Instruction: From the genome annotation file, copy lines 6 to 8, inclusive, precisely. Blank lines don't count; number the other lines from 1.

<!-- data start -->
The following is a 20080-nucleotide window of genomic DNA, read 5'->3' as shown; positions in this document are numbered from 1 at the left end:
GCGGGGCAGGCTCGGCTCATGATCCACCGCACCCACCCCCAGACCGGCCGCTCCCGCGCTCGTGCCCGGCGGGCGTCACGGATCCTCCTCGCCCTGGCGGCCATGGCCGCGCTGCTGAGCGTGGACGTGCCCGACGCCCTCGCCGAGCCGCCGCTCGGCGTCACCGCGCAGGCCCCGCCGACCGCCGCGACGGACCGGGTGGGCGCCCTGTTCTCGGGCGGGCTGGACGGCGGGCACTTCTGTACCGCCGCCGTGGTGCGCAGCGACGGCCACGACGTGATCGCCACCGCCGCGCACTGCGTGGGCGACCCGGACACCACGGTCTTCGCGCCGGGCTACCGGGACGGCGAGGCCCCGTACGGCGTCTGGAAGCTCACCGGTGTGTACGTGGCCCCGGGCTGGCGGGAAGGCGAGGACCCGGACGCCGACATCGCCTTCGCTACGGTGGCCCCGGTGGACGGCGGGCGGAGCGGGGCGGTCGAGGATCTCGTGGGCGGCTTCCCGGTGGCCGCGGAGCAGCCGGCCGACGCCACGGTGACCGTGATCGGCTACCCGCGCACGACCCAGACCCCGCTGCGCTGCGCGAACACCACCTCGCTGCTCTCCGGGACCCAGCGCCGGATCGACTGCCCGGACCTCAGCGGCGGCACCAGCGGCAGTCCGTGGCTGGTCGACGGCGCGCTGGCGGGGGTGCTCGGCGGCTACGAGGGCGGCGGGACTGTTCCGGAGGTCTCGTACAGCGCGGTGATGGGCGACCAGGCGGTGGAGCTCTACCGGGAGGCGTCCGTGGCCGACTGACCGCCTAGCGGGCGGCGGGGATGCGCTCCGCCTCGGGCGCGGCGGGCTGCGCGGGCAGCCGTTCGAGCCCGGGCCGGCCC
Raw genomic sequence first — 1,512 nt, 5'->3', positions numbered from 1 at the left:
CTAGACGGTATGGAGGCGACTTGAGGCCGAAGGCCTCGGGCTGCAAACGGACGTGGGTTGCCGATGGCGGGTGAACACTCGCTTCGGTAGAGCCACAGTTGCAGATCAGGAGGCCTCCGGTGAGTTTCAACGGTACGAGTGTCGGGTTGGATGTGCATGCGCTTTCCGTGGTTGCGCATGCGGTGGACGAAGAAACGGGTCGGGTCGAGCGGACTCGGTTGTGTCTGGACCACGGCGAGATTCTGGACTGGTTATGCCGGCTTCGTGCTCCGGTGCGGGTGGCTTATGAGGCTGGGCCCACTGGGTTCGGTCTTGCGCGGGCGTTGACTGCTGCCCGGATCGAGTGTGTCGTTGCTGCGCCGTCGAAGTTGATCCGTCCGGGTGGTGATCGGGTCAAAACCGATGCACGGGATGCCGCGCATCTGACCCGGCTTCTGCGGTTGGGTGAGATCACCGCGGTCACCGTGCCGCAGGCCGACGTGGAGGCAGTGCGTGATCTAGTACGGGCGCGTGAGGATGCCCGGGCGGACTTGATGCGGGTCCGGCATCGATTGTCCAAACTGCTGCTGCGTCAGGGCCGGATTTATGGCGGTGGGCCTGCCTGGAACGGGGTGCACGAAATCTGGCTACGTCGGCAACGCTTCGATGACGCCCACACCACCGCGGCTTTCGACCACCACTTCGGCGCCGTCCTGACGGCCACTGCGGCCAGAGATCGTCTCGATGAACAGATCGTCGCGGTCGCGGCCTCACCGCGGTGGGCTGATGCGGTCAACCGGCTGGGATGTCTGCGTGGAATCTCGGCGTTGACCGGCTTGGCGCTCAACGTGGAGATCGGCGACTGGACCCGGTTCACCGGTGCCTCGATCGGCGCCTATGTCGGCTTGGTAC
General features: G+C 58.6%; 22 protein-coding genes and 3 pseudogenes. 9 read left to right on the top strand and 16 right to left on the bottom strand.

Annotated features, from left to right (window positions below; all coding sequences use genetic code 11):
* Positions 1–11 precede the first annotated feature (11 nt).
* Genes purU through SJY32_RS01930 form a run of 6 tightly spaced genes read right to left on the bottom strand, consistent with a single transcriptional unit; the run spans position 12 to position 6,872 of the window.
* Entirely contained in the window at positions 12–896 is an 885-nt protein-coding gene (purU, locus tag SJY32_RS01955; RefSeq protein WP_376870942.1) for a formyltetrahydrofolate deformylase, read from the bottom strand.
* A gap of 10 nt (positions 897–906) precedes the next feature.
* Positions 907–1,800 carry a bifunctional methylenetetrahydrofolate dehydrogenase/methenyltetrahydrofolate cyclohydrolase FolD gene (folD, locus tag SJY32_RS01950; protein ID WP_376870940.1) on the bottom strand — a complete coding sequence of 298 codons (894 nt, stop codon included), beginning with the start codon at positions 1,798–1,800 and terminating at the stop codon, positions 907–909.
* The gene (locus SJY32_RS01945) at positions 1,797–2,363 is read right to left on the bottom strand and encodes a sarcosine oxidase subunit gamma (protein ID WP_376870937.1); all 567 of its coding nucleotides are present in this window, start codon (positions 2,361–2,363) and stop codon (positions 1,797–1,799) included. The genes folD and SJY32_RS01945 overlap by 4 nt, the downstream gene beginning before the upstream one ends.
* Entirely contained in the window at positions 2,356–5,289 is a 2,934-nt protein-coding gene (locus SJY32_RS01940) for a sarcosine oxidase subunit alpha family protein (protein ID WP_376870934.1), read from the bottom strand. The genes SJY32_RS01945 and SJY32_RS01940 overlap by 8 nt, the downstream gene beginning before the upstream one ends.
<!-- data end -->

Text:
Annotated features, from left to right (window positions below; all coding sequences use genetic code 11):
* Positions 1–11 precede the first annotated feature (11 nt).
* Genes purU through SJY32_RS01930 form a run of 6 tightly spaced genes read right to left on the bottom strand, consistent with a single transcriptional unit; the run spans position 12 to position 6,872 of the window.